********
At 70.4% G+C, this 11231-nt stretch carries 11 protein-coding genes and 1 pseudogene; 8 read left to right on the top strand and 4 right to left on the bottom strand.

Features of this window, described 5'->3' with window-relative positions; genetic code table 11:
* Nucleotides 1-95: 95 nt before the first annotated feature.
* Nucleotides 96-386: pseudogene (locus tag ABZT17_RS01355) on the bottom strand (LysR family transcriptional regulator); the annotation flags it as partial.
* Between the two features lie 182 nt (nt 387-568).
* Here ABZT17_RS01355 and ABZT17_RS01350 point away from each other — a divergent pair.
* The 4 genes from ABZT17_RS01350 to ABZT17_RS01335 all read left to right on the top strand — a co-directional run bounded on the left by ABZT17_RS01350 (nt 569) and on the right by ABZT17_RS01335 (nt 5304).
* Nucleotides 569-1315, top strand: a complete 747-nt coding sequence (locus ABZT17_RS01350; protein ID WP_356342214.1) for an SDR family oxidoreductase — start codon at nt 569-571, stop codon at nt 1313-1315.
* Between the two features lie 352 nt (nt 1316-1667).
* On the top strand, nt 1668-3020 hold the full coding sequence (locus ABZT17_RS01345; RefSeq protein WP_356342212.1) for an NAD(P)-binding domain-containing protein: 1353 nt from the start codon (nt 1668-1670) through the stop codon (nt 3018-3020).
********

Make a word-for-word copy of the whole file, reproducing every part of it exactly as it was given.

At 70.4% G+C, this 11231-nt stretch carries 11 protein-coding genes and 1 pseudogene; 8 read left to right on the top strand and 4 right to left on the bottom strand.

Features of this window, described 5'->3' with window-relative positions; genetic code table 11:
* Nucleotides 1-95: 95 nt before the first annotated feature.
* Nucleotides 96-386: pseudogene (locus tag ABZT17_RS01355) on the bottom strand (LysR family transcriptional regulator); the annotation flags it as partial.
* Between the two features lie 182 nt (nt 387-568).
* Here ABZT17_RS01355 and ABZT17_RS01350 point away from each other — a divergent pair.
* The 4 genes from ABZT17_RS01350 to ABZT17_RS01335 all read left to right on the top strand — a co-directional run bounded on the left by ABZT17_RS01350 (nt 569) and on the right by ABZT17_RS01335 (nt 5304).
* Nucleotides 569-1315, top strand: a complete 747-nt coding sequence (locus ABZT17_RS01350; protein ID WP_356342214.1) for an SDR family oxidoreductase — start codon at nt 569-571, stop codon at nt 1313-1315.
* Between the two features lie 352 nt (nt 1316-1667).
* On the top strand, nt 1668-3020 hold the full coding sequence (locus ABZT17_RS01345; RefSeq protein WP_356342212.1) for an NAD(P)-binding domain-containing protein: 1353 nt from the start codon (nt 1668-1670) through the stop codon (nt 3018-3020).